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Health education programs may be as effective as exercise intervention on improving health-related quality of life among Japanese people over 65 years

Authors

  • Kotaro Tamari,

    Corresponding author
    1. Department of Physical Therapy, School of Health Science and Social Welfare, Kibi International University, Okayama, Japan
      Dr Kotaro Tamari, Department of Physical Therapy, School of Health Science and Social Welfare, Kibi International University. Email: ktamari@kiui.ac.jp
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  • Kenji Kawamura,

    1. Department of Physical Therapy, School of Health Science and Social Welfare, Kibi International University, Okayama, Japan
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  • Mitsuya Sato,

    1. Department of Physical Therapy, School of Health Science and Social Welfare, Kibi International University, Okayama, Japan
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  • Kazuhiro Harada

    1. Department of Physical Therapy, School of Health Science and Social Welfare, Kibi International University, Okayama, Japan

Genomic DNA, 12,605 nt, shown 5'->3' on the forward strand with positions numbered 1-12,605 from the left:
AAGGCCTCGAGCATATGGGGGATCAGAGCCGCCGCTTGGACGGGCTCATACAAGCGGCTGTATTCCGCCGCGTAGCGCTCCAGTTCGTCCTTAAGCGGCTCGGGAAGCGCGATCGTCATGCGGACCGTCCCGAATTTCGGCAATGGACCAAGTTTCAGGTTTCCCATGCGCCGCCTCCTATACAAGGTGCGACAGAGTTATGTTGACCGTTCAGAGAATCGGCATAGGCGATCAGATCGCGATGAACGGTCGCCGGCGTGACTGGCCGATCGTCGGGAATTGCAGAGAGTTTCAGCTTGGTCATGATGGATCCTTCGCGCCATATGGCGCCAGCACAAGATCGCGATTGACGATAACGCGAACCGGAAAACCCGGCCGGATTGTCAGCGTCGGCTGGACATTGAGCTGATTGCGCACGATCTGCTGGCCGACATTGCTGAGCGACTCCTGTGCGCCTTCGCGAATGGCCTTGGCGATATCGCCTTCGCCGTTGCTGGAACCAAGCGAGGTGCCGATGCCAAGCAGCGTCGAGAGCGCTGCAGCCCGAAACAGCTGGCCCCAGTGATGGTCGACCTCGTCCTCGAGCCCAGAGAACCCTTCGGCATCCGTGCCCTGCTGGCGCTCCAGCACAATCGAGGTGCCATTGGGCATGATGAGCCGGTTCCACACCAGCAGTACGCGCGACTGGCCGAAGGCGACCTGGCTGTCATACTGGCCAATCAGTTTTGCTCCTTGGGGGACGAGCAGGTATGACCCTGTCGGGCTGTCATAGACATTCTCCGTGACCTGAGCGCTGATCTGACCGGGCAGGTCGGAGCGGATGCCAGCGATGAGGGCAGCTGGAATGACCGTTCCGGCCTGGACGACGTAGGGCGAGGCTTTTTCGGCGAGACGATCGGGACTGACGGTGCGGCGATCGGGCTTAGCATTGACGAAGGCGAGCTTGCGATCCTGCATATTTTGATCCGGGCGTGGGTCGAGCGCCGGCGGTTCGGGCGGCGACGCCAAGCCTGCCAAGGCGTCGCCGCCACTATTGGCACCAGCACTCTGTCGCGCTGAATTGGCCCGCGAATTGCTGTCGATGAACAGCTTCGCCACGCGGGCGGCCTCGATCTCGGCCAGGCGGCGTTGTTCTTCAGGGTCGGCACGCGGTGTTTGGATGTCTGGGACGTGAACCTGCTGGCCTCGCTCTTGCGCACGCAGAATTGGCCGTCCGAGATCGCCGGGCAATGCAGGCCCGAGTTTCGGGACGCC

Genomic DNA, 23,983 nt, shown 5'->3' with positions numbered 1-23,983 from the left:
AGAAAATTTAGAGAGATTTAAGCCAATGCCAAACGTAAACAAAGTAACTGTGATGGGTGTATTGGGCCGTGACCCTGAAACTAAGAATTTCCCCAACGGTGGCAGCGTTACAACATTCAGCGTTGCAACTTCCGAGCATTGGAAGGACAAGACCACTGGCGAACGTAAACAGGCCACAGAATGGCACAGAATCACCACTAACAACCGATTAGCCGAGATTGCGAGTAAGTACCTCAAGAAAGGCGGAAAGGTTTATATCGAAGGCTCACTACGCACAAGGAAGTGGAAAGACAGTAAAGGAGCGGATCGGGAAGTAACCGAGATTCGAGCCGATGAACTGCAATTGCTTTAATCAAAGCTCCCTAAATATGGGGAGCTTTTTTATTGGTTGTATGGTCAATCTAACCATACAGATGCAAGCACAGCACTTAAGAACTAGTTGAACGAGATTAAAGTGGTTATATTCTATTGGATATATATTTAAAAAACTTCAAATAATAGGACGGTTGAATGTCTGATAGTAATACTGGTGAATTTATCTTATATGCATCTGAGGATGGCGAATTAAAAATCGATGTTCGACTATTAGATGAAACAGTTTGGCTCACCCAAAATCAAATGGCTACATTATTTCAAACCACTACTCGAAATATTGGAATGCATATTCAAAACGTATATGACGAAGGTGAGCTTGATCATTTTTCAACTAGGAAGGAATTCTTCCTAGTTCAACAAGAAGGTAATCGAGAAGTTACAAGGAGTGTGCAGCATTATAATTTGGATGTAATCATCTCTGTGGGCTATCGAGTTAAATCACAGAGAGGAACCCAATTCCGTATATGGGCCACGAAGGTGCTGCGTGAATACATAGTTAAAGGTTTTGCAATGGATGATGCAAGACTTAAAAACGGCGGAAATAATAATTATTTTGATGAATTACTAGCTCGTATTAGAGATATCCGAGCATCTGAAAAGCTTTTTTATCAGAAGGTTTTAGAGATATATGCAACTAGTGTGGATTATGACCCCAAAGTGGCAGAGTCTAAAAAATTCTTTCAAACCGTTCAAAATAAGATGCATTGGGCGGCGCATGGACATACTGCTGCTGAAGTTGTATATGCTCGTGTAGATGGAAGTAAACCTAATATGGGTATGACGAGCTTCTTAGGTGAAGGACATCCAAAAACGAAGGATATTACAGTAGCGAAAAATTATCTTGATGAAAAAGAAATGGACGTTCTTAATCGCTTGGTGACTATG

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Dr Kotaro Tamari, Department of Physical Therapy, School of Health Science and Social Welfare, Kibi International University. Email: ktamari@kiui.ac.jp

Abstract

Aim:  The current study was aimed to examine the short-term effects of a 3-month health education program on health-related quality of life using the Short-Form 36.

Methods:  Twenty-five Japanese older people aged 65 and older in the health education program were compared with two historical control groups (n= 25 each) undertaking group and resistance exercise interventions and matched by age, sex and body mass index. A series of split-design two-way analyses of variance were conducted for data analysis.

Results:  Significant improvements were observed in general health and vitality subscales of the Short-Form 36 in the educational program group. Multivariate analyses, adjusted for several confounding factors, revealed that the effects of the three programs were comparable.

Conclusions:  The findings suggest that a structured 3-month educational program may be as effective as exercise interventions in improving general health and vitality in a community-dwelling Japanese older population.

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